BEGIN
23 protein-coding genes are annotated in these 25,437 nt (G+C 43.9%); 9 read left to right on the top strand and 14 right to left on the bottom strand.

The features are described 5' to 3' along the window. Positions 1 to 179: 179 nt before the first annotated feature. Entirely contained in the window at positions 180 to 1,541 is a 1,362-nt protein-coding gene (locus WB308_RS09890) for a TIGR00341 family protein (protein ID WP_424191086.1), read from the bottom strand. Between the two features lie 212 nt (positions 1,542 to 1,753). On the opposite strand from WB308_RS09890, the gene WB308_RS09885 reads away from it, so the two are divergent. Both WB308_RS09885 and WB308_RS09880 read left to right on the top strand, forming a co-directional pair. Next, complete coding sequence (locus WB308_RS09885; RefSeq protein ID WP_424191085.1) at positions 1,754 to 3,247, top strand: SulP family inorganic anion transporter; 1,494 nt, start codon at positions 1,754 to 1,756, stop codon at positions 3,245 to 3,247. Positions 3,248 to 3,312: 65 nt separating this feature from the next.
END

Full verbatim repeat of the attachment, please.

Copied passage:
23 protein-coding genes are annotated in these 25,437 nt (G+C 43.9%); 9 read left to right on the top strand and 14 right to left on the bottom strand.

The features are described 5' to 3' along the window. Positions 1 to 179: 179 nt before the first annotated feature. Entirely contained in the window at positions 180 to 1,541 is a 1,362-nt protein-coding gene (locus WB308_RS09890) for a TIGR00341 family protein (protein ID WP_424191086.1), read from the bottom strand. Between the two features lie 212 nt (positions 1,542 to 1,753). On the opposite strand from WB308_RS09890, the gene WB308_RS09885 reads away from it, so the two are divergent. Both WB308_RS09885 and WB308_RS09880 read left to right on the top strand, forming a co-directional pair. Next, complete coding sequence (locus WB308_RS09885; RefSeq protein ID WP_424191085.1) at positions 1,754 to 3,247, top strand: SulP family inorganic anion transporter; 1,494 nt, start codon at positions 1,754 to 1,756, stop codon at positions 3,245 to 3,247. Positions 3,248 to 3,312: 65 nt separating this feature from the next.